According to the evidence in the hearing record, the parent and the district participated in a resolution meeting on June 5, 2015 (Dist. Ex. 2 at p. 2). On July 1, 2015 the district and parent entered into a resolution agreement whereby the district agreed to fund several IEEs including a neuropsychological evaluation, a visual skills and visual perceptual evaluation, an OT evaluation, and a audiological and central auditory processing diagnostic evaluation (id. at p. 1). As part of the resolution agreement, the district also agreed to reconvene the CSE upon completion of the evaluations (id. at p. 2). The agreement indicated that it constituted a "partial resolution of claims" included in the parent's due process complaint notice (id.).
C. Impartial Hearing Officer Decision
After preliminary proceedings on June 19 and July 27, 2015, the parties continued with an impartial hearing, which concluded on October 29, 2015, after two days of testimony (see Tr. pp. 1-407). In a decision, dated January 21, 2016, the IHO found that the district denied the student a FAPE as a consequence of its failure to timely conduct evaluations of the student (IHO Decision at p. 12). First, the IHO found that the district did not fail to satisfy its child find obligation since there had not been any evidence presented demonstrating that the district had failed in its duty to identify, locate and evaluate the student (id. at p. 8). In particular, the IHO noted that the parent's claim that the district failed to fully evaluate the student required a "separate analysis" than that which applied to a child find violation (id.). Next, however, the IHO found that the district's refusal to perform evaluations that the parent requested to be a procedural violation that significantly impeded the parent's opportunity to participate in the April 2015 CSE, thereby denying the student a FAPE (id. at p. 9).
Turning to the parent's request for relief, the IHO acknowledged that the evaluations sought in the due process complaint notice had been completed (IHO Decision at p. 9). Having found that the district failed to offer the student a FAPE—and thereby granting the parent's request for declaratory relief—the IHO examined the propriety of relief in the form of a Nickerson letter (id. at p. 10). The IHO found that, despite the district's argument to the contrary, it was within the scope of his jurisdiction to hear and determine the issue (id. at pp. 10-11). However, the IHO found that the language of the consent order that gave rise to remedy of a Nickerson letter specified that the relief be available only to students with disabilities (id. at p. 11). The IHO further found that the evidence in the hearing record did not establish that the student was a student with a disability (id.). Therefore, the IHO concluded that a Nickerson letter would not be "valid relief" (id.). Based on the foregoing, the IHO concluded that "no other relief [wa]s outstanding" (id). Nonetheless, the IHO directed the CSE to reconvene within fifteen days of his decision to "consider all evaluative data available and consider all possible services" for the student (id. at pp. 11-12).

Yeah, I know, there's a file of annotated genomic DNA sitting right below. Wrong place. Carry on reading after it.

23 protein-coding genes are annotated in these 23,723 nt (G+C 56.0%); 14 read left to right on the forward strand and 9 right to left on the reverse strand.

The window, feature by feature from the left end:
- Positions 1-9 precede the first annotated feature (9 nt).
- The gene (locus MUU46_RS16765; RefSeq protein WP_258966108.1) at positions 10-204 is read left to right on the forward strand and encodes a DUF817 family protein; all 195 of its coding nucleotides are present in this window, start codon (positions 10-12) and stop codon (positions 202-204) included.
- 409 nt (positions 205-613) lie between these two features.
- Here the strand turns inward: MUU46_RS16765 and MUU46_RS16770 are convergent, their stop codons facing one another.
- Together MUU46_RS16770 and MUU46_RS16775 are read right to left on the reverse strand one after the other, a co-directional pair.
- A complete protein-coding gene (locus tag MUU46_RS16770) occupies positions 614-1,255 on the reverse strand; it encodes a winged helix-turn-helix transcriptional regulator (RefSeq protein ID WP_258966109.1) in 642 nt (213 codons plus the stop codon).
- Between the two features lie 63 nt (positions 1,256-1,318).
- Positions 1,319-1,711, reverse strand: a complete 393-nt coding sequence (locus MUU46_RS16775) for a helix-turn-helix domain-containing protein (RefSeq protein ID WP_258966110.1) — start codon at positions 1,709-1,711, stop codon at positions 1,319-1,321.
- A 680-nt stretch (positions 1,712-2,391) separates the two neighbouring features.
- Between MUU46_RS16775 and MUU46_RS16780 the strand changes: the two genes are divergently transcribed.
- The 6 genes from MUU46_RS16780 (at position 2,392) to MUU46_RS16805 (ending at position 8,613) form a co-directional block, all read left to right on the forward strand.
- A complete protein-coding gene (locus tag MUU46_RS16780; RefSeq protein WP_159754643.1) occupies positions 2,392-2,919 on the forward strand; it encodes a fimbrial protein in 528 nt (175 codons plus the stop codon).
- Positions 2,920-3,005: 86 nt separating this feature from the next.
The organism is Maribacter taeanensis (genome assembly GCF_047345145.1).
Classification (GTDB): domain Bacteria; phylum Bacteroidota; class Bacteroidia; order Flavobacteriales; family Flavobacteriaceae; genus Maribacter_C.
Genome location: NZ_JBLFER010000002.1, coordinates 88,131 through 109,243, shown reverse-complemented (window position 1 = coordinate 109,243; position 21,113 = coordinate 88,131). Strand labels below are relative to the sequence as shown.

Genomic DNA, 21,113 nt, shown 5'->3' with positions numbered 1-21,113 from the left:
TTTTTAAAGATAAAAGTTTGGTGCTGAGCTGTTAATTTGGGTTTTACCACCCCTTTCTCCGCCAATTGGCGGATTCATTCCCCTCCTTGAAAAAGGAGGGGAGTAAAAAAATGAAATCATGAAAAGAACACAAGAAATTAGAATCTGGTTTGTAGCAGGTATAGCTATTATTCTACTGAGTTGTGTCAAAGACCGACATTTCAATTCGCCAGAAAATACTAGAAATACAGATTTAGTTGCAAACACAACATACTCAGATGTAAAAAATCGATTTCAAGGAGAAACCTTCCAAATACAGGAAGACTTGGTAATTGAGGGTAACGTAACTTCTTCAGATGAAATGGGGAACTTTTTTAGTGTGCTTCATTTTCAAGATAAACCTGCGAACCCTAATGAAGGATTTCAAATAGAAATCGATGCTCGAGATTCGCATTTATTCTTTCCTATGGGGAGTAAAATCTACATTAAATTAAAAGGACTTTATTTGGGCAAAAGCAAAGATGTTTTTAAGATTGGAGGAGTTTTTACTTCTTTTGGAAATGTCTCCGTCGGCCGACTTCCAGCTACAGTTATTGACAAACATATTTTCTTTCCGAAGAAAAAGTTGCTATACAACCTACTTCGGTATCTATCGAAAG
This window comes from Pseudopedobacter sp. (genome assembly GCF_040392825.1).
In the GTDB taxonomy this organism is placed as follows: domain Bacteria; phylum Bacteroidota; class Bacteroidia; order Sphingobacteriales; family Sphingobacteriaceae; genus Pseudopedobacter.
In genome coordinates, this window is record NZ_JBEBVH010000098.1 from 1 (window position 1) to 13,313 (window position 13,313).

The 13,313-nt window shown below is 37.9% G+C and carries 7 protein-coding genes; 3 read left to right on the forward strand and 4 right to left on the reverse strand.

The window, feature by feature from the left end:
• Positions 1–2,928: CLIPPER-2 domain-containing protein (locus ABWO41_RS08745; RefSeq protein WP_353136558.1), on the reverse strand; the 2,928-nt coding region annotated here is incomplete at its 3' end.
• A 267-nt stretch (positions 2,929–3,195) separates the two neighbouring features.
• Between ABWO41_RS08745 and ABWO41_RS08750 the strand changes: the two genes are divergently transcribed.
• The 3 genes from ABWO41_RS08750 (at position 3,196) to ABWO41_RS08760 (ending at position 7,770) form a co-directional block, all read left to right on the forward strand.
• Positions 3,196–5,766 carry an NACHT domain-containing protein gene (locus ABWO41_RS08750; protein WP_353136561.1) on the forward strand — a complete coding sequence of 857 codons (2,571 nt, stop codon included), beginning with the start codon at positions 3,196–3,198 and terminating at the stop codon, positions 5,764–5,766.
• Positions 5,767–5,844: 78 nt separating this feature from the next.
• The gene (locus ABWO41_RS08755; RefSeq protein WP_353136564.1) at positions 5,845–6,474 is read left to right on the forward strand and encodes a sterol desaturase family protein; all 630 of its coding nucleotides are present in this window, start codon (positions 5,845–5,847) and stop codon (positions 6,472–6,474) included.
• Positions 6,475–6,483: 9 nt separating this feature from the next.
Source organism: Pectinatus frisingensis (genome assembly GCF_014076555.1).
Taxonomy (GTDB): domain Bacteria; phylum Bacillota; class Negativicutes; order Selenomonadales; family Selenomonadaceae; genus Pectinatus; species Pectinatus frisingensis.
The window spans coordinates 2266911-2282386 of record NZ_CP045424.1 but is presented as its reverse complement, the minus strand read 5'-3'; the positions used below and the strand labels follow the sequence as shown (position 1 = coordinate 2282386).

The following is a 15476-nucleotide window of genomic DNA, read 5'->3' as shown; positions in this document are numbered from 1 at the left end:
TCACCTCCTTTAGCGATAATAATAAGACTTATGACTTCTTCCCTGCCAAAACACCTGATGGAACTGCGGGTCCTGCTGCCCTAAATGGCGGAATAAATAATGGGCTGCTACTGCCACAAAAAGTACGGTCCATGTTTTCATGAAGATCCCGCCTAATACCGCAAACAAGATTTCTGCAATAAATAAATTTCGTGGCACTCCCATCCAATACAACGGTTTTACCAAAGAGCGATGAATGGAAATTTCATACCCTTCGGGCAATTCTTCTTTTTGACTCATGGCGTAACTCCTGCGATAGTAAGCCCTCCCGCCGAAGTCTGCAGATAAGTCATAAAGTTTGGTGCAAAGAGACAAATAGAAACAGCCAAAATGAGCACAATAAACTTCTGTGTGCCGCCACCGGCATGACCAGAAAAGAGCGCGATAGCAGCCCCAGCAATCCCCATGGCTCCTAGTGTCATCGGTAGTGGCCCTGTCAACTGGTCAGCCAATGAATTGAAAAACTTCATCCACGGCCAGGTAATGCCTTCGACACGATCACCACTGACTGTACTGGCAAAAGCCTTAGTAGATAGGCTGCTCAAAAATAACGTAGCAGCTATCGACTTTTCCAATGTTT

IV. Appeal for State-Level Review
The parent appeals and argues that, although the IHO correctly determined that the district denied the student a FAPE, he erred in several of his determinations. First, the parent argues that the IHO should have determined that the district violated its child find obligation. In support thereof, the parent asserts that the district should have performed the requested evaluations while the student's case was still before the CSE. The parent asserts that the student exhibited clear signs of a disability, that the district was negligent for failing to order evaluations to "assess the nature and extent" of the student's deficits, and that such negligence amounted to a denial of FAPE (Pet. ¶ 25).
Next, the parent argues that the IHO erred in making a factual determination that the student was not a student with a disability. The parent asserts that it was not appropriate for the IHO to make that determination while "questions of eligibility remain unanswered" at the time of the April 2015 CSE as a consequence of the district's failure to complete evaluations in all areas of suspected disability as requested by the parent and given the conflicting information before the CSE about the student's needs and abilities (Pet. ¶ 13). The parent asserts that, since the IHO found that the evaluations were not "timely offered," the IHO could not have appropriately determined the student's disability status. Finally, while not addressed by the IHO, the parent continues to assert that the district did not provide prior written notice explaining why the requested evaluations were not undertaken before the CSE determined the student was ineligible for special education services.
For relief, the parent requests that the IHO's decision be reversed on these points and that the CSE convene to determine the student's eligibility for special education.